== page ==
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HUMBLE, Texas -- The Shell Houston Open marks the last week for players to get inside the top 50 in the world rankings for an automatic invitation to the Masters.
Geoff Ogilvy, the 2006 U.S. Open champion, and Charles Howell III, an Augusta native, are two players in the Houston field with hope that good finishes here will help them lock up a place in the year's first major.
Ogilvy is 50th on the official world ranking, but he could fall out that position with a poor showing in Houston. On Thursday, Ogilvy, who had a tie for fourth in the 2011 Masters, shot a 1-over-par 73. With a missed cut, the 35-year-old Australian could put himself at risk of missing his first Masters since 2005.
Howell, who grew up playing next door to Augusta National at the Augusta Country Club, is a sentimental favorite to make it into his hometown event, where he has played eight previous times. After a solid 3-under 69 Thursday, he is positioned well to get into contention on the weekend to go after the top-5 finish that he probably needs to leap into the top 50. Howell is 57th on the ranking.
A mother's gift to her son
D.A. Points is far from a household name in the world of golf. But the 36-year-old former University of Illinois star is very well respected around the tour.
In 2011, he had a breakthrough win at the AT&T Pebble Beach National Pro-Am.
On Thursday, Points made nine birdies using a Ping Anser putter that he took out of his mother's golf bag when he was 11 or 12 years old.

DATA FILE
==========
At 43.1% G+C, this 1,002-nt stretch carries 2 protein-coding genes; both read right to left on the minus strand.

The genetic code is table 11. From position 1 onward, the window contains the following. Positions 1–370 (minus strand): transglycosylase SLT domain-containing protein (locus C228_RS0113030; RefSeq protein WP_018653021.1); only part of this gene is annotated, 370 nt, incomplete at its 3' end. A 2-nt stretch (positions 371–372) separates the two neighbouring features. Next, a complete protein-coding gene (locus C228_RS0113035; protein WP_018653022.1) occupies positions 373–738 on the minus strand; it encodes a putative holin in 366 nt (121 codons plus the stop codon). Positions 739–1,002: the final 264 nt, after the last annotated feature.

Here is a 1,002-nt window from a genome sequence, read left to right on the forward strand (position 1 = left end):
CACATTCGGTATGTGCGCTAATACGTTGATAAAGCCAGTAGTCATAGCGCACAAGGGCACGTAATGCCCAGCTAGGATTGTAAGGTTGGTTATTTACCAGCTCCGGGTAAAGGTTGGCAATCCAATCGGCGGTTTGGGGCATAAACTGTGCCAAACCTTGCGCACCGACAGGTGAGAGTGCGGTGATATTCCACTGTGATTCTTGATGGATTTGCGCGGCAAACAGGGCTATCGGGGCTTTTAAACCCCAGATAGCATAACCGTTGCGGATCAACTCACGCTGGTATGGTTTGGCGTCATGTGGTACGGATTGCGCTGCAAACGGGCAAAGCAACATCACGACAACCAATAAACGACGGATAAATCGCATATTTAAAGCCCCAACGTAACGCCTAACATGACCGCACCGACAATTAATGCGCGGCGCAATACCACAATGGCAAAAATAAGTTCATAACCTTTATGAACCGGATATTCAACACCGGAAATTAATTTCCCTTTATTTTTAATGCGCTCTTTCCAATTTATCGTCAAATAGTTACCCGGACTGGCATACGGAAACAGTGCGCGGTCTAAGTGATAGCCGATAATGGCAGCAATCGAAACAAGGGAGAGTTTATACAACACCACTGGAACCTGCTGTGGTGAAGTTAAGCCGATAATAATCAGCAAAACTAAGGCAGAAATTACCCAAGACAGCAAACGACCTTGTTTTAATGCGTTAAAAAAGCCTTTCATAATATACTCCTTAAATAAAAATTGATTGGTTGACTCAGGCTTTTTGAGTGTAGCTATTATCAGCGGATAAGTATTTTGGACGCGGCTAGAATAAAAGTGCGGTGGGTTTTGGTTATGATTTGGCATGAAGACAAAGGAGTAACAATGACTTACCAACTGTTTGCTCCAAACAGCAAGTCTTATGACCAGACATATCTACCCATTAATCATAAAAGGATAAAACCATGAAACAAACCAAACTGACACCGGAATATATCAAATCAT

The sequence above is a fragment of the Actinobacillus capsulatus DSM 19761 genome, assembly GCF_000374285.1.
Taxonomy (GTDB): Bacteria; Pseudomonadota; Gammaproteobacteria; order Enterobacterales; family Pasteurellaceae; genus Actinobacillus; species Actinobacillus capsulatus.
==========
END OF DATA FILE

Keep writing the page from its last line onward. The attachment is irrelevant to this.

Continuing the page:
He was the first-round leader after an 8-under 64.
Points used the putter for a while after turning pro in 1999. He treated it like an old girlfriend, going back and forth to it for years.
Eventually, he had Ping refurbish the putter, adding some weight to the toe and heel.
Points was putting so badly coming into this week that he decided to return to his old muse.
With seven missed cuts in nine events on the year, Points is hoping the magic in his mother's wand stays with him through the weekend.
Could all the good luck with the putter prompt Mama Points to ask for it back?
"She might now," Points said. "I've had it for a long time. I think she's been praying so badly for me to make some putts, she's probably happy for me to have it."
The duck man comes forth
I was standing on the Redstone driving range Thursday afternoon watching Angel Cabrera hit balls. It's hard to miss his waddling, duck-like gait, slouched posture over the ball and the great tempo that helped him to Masters and U.S. Open titles.
But I had trouble recalling the last time he had done anything since winning those majors. The 43-year-old Argentinian hasn't had a tour win since taking that 2009 Masters in a playoff over Chad Campbell and Kenny Perry. He hasn't even had a top 10 on tour since the 2011 McGladrey Classic.
In 2013, he made only $283,385 in 20 events. Last week at Bay Hill, he missed the cut with rounds of 80-77.
On Thursday, Cabrera rode his way to the Houston leaderboard with a bogey-free, 6-under-par 66. Maybe this is the round that could launch him back to prominence.
With the Masters two weeks off, a good showing in Houston might give him the confidence he needs to shine at a place where he solidified his place in history.